Regardless, on-the-record evidence from a key customer that casts doubt on 10% or more of a company’s revenues should absolutely serve to put its auditors and regulators on notice. [Harbin’s auditor, the truly beleaguered outfit of Moore Stephens--the former Frazer Frost--has been the auditor of record for a host of frauds so spectacular they literally call out for cinematic treatment. Here is their resignation letter for Puda Coal, a company that did to its investors what the Germans did for Russian real estate values during the Second World War.]
The interviews also broadly jibe with Jiangsu Liyang’s credit report (pdf) referenced in an August 3 story on short-seller Andrew Left’s Citron Research site, estimating that the car-seat company was doing about $24 million in revenue.
Mostly, however, the interviews raise a much more fundamental question about market integrity: Exactly what does it take to get market surveillance officials at NASDAQ to start requesting documents and asking some uncomfortable questions of companies like Harbin that pay the for-profit exchange handsome fees to list there?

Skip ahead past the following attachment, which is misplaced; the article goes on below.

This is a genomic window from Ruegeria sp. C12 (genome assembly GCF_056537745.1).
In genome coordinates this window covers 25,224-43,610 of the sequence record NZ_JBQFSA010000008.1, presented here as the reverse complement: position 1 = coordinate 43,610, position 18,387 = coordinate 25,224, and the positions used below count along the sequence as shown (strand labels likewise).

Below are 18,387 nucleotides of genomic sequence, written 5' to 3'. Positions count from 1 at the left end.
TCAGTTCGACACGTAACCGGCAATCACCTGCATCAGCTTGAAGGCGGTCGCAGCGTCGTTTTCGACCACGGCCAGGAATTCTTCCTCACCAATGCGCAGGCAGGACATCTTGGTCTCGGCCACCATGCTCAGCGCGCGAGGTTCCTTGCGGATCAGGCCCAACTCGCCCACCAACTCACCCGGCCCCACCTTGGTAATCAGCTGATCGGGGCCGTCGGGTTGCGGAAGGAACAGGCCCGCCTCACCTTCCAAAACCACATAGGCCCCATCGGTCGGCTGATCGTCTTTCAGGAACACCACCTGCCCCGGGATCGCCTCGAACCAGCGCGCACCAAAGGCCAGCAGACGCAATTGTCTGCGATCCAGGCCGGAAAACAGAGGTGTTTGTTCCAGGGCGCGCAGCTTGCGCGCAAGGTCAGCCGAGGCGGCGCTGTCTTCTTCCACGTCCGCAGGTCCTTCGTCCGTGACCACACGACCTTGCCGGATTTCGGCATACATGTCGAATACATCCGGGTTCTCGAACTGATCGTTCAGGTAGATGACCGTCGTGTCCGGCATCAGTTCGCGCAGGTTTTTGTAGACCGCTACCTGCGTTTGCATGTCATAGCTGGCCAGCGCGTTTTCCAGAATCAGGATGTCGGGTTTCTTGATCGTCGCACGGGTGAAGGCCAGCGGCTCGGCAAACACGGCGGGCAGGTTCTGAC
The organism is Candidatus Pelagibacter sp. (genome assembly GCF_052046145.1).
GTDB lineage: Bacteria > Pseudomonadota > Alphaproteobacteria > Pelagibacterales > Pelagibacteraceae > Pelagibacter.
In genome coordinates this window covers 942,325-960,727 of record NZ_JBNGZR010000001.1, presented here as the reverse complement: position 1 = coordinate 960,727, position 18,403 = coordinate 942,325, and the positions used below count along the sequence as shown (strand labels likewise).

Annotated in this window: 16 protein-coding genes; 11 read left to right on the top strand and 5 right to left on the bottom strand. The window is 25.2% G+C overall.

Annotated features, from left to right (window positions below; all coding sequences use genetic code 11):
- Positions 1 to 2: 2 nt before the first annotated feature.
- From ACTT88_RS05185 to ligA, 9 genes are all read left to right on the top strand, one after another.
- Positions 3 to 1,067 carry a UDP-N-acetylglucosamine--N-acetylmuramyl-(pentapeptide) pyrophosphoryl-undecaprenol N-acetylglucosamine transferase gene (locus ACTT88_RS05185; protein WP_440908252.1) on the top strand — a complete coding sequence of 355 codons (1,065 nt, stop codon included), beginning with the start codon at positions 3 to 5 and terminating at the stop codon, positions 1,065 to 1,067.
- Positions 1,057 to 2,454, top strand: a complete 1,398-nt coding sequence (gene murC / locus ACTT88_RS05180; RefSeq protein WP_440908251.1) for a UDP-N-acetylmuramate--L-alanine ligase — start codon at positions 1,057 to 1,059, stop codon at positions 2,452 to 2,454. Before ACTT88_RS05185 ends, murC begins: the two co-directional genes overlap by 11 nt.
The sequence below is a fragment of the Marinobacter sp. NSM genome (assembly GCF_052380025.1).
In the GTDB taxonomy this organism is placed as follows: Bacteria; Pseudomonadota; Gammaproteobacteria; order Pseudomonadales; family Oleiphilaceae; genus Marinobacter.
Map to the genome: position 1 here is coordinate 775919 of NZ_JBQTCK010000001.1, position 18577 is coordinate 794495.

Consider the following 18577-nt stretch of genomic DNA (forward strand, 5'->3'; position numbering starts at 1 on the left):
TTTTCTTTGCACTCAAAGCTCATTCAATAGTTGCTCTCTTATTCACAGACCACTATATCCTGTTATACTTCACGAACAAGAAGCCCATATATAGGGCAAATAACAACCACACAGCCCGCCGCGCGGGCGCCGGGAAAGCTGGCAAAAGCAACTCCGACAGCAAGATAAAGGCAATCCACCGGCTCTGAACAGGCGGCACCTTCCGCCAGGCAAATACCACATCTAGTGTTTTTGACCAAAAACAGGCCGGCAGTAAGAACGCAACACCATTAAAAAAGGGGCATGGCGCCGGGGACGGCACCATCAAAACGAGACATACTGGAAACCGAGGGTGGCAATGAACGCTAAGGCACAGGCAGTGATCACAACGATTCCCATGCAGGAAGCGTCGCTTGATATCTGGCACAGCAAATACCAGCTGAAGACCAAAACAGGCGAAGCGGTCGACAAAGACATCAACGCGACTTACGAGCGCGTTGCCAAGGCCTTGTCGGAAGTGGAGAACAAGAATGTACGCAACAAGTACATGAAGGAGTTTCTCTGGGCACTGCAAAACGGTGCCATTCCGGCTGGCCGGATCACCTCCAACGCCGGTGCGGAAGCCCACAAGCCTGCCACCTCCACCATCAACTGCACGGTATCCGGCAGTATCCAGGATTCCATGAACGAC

Based on recent history, it takes an auditor’s resignation for them to act, which is troubling since the stock regularly trades hands more than a million times daily and, as noted above, those investors have been making decisions without the faintest outline of Harbin’s actual financial condition.
Though frauds–and that is a word now fairly applied to Harbin in light of the Jiangsu Liyang executive interviews–are often shocking, there is little about Harbin that wasn’t fully foreshadowed in many, many places.
Nor should investors be faulted for taking some risk and playing what looks like the easiest arbitrage in recent memory. Where the problems arise is the American regulatory apparatus that has blown through a host of warning signs and allowed Harbin to stage its drama for going on a full year now. These tapes, if the vows made after the sub-prime and Madoff scandals are to be taken seriously, should be the script for the much overdue final act.
Disclosure: I do not have any sort of investments in the securities of any company I write about, nor for that matter, in anything at all (save for my house).